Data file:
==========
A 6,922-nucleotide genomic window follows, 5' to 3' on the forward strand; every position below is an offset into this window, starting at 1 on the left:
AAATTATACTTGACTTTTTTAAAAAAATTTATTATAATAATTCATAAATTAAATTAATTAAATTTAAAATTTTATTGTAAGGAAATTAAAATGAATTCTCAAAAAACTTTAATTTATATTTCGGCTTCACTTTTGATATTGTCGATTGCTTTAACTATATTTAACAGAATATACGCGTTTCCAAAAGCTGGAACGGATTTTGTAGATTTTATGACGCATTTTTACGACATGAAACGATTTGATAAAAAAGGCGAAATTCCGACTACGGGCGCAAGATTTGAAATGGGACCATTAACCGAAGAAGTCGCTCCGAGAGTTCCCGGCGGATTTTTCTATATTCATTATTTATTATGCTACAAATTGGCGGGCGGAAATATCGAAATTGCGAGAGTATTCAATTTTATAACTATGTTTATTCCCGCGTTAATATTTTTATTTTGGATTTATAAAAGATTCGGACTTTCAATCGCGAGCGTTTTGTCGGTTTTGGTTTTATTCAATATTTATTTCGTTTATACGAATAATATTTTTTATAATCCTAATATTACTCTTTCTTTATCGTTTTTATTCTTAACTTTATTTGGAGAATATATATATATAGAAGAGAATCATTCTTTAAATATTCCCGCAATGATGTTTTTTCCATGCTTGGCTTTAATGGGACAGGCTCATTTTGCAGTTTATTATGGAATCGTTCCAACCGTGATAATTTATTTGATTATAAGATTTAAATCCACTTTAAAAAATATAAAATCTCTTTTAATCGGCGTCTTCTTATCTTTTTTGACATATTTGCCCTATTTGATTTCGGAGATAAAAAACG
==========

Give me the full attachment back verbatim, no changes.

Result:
A 6,922-nucleotide genomic window follows, 5' to 3' on the forward strand; every position below is an offset into this window, starting at 1 on the left:
AAATTATACTTGACTTTTTTAAAAAAATTTATTATAATAATTCATAAATTAAATTAATTAAATTTAAAATTTTATTGTAAGGAAATTAAAATGAATTCTCAAAAAACTTTAATTTATATTTCGGCTTCACTTTTGATATTGTCGATTGCTTTAACTATATTTAACAGAATATACGCGTTTCCAAAAGCTGGAACGGATTTTGTAGATTTTATGACGCATTTTTACGACATGAAACGATTTGATAAAAAAGGCGAAATTCCGACTACGGGCGCAAGATTTGAAATGGGACCATTAACCGAAGAAGTCGCTCCGAGAGTTCCCGGCGGATTTTTCTATATTCATTATTTATTATGCTACAAATTGGCGGGCGGAAATATCGAAATTGCGAGAGTATTCAATTTTATAACTATGTTTATTCCCGCGTTAATATTTTTATTTTGGATTTATAAAAGATTCGGACTTTCAATCGCGAGCGTTTTGTCGGTTTTGGTTTTATTCAATATTTATTTCGTTTATACGAATAATATTTTTTATAATCCTAATATTACTCTTTCTTTATCGTTTTTATTCTTAACTTTATTTGGAGAATATATATATATAGAAGAGAATCATTCTTTAAATATTCCCGCAATGATGTTTTTTCCATGCTTGGCTTTAATGGGACAGGCTCATTTTGCAGTTTATTATGGAATCGTTCCAACCGTGATAATTTATTTGATTATAAGATTTAAATCCACTTTAAAAAATATAAAATCTCTTTTAATCGGCGTCTTCTTATCTTTTTTGACATATTTGCCCTATTTGATTTCGGAGATAAAAAACG